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Tips for Faculty Mentors

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As a tangible introduction to the application of an engineering education, an undergraduate research position can provide the most powerful learning experience of a student’s undergraduate education. The role of the faculty mentor in shaping this experience is paramount. Although often requiring a significant amount of time and energy, serving as a faculty research mentor has the potential to be an extraordinarily rewarding experience for both student and faculty.

The following guidelines promote the importance of preparation and effective communication in establishing a positive working relationship between mentor and student. Attention to these will help facilitate a successful mentoring experience.

  • Assess your student’s interests, knowledge, and abilities. Do not make assumptions about knowledge. Regularly encourage your student to speak up if there is something that is not understood.
  • Explain the project at the outset, making sure the student understands the overall goals of the project and the contribution of his/her part of the research.
  • Clearly define your expectations for the student. Develop a tentative schedule for completion of various aspects of the project and discuss the hours your student is expected to maintain.
  • Exchange contact information with the student, so both student and faculty are accessible if needed. Discuss appropriate guidelines for when and how to contact each other.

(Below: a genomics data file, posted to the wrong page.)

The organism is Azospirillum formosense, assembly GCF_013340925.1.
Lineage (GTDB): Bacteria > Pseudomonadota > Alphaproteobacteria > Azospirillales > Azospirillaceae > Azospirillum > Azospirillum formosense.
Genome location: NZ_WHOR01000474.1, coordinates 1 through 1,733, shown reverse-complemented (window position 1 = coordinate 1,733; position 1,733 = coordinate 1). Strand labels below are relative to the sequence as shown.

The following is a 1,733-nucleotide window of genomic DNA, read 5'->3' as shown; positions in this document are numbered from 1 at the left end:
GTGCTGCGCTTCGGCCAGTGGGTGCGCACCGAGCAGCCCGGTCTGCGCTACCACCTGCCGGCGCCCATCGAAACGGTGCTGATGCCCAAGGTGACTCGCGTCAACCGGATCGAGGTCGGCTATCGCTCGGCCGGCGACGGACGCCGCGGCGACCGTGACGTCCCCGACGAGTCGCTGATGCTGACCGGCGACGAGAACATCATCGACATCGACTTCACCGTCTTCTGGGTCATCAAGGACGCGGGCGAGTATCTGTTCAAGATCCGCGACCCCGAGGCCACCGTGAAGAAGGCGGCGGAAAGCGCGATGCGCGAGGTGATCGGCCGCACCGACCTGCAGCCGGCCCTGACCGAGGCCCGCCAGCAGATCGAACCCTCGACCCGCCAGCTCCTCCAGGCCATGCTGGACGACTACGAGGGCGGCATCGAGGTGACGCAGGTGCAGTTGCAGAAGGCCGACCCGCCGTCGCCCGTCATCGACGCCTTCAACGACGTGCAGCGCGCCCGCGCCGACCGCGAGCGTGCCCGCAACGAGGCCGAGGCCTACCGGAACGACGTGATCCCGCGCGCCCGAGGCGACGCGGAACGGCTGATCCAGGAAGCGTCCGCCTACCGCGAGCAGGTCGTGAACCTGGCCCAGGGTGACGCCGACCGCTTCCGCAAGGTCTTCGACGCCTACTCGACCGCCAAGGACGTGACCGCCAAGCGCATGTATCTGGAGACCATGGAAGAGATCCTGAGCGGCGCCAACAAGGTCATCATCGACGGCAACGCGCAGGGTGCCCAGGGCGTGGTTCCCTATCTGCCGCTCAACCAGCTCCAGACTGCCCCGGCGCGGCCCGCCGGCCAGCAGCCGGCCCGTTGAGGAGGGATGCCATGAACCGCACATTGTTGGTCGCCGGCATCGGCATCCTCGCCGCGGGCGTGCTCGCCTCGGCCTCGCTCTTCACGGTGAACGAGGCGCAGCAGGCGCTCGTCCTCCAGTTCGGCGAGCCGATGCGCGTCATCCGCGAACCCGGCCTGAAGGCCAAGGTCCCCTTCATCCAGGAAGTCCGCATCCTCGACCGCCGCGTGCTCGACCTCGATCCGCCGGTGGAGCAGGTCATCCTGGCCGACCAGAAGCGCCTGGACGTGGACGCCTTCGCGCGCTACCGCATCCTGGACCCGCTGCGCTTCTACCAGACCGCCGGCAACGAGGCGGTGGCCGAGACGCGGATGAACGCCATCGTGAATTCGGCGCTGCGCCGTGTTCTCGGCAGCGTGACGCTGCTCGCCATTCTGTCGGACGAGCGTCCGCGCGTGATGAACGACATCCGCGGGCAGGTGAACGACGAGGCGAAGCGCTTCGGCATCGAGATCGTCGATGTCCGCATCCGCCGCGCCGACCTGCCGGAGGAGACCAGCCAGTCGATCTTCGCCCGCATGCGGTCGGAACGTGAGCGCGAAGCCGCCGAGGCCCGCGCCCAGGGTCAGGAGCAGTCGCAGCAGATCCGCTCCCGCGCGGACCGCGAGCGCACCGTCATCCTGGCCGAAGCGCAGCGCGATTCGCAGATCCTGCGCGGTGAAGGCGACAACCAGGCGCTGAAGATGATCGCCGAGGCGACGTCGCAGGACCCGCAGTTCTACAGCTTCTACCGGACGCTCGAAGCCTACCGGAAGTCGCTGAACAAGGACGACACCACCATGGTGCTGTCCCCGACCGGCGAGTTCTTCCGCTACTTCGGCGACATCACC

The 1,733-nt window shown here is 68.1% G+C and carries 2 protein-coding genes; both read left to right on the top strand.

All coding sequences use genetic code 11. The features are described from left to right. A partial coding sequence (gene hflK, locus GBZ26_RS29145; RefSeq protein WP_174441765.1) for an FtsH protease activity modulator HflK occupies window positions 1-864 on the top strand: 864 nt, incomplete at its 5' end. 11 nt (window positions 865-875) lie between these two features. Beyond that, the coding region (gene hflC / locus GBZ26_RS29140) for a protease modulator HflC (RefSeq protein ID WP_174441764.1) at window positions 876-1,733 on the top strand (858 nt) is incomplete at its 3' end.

• Develop a schedule of regular meetings with the student. It is suggested that meetings occur at least weekly. If you are off-campus for a period of time, continue to keep in touch by e-mail or phone.
  • Keep and share notebooks and other lab records.
  • Outline your student’s daily tasks and responsibilities in the lab. Also explain the student’s role in lab meetings and other communications with project team members.
  • Whenever possible, provide specific instructions in writing.
  • Explain the roles of other team members. Make sure the student understands the supervision and reporting structure and the roles of graduate students and post-doctorates.
  • Communicate about overall project progress.
  • Provide encouragement as well as honest feedback about the student’s work.
  • Review the student’s research products (final report, posters, etc.) and provide constructive feedback.
  • Make an effort to get to know your student on an informal basis. This can facilitate a comfortable working relationship as well as opportunities for discussing future aspirations and options.

Includes material from Mentoring Undergraduates in Summer Research Programs, The Leadership Alliance: Providence, RI.